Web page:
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Walks, Tours and Trails

Women in STEM Street Art Trail

Tickets info

Date & Time
Sat 26 Jun—Sun 11 Jul
24 hours
Price
Free | Donations Welcome
Age Restriction
All Ages

Walks, Tours and Trails | All Ages

Women in STEM Street Art Trail

About the event

Join us as we celebrate amazing women who have passionately contributed to the world of Science, Technology, Engineering and Maths (STEM). Our Women in STEM art trail celebrates nine remarkable women and their achievements by showcasing them in a series of street art pieces. Follow the trail, experience the art and learn more about these inspiring women as part of the Edinburgh Science Festival. 

Helen Sharman OBE

Citadel Youth Centre

Helen Sharman was the first British Astronaut. A chemist from Sheffield who was working for Mars Confectionery when Project Juno, a cooperative arrangement between the Soviet Union and the UK to send a British national to space, started. After hearing about the opportunity to go space from a radio advert, Helen put herself forward and was selected from a group of 13,000 applicants. After 18 months of intensive training, in 1991, Helen flew on a Soyuz rocket up to the Soviet, Mir Space Station. During her eight days in space, she conducted medical, agricultural and materials and Earth observation work. She also worked with school children, operating an amateur radio link. Helen brought some seeds with her into space to be used for a student-led experiment on the effects of space travel on seeds.

Helen now works for the National Physics Laboratory, and as a UK Outreach Ambassador for Imperial College London. Helen has spent many years sharing her experiences and passion for space to inspire the next generation of budding scientists and technologists, engineers and mathematicians.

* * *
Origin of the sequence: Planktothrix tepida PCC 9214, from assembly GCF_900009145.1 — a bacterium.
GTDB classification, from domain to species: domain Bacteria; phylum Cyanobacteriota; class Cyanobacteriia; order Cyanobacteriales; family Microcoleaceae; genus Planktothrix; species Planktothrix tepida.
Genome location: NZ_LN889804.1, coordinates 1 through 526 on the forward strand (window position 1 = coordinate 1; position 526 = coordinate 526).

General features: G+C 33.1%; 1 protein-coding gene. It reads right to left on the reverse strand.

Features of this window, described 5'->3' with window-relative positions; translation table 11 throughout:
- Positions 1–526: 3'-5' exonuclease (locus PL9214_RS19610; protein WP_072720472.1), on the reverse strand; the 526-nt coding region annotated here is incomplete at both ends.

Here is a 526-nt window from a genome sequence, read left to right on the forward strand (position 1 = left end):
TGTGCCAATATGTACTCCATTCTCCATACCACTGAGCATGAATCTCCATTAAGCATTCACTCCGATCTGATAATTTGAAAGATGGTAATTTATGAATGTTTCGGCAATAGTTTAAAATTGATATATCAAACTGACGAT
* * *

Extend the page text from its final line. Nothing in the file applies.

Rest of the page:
Artwork by Shona Hardie. The young people of Citadel Youth Centre prepared the site and created the additional stencil artwork around this portrait. 

Talat Yaqoob

WHALE Arts

Award-winning, Scottish campaigner, writer and activist. Talat is an independent consultant working on a wide range of projects, including education, workplace equality, women’s rights, race equality and inclusion in Science, Technology, Engineering and Maths. With more than twelve years of experience in the third sector, Talat has extensive knowledge of campaigning, public affairs, political strategy and communications.

She is the co-founder and chair of Women 5050, a national campaigning striving for the equal and fair representation of all women in politics. Their work has so far caused Scottish Labour, the SNP and the Scottish Green Party to field at least 50% women candidates for Scottish parliament elections.

Talat was also the CEO of Equate Scotland, an organisation dedicated to improving women’s access and inclusion in STEM subjects. They train and support women and students at the early stages of their careers, provide opportunities to make valuable links with industry, and work with employers to improve practices for everyone. She is also the founder of Pass the Mic, a platform amplifying the expertise of women of colour in Scotland.

Artwork by Kerry Wilson.  

Natalie Duffield

North Edinburgh Arts

Following a personal tragedy when she was just 13, Natalie decided that she didn’t want to go to university but instead wanted to work and earn. At the time Natalie started work, it was the middle of a recession, so finding a job was challenging. She started in temporary, junior roles, in male-dominated IT companies. After convincing those higher up to give her a start in sales, a traditionally male career route, Natalie succeeded in building new business relationships. Through her determination and by defying gender expectations, she grew the sales function. From this, she progressed became the CEO of InTechnology SmartCitie, who provides free WiFi in central Edinburgh, which is a paid for by the company meaning the Council doesn’t have to spend a penny.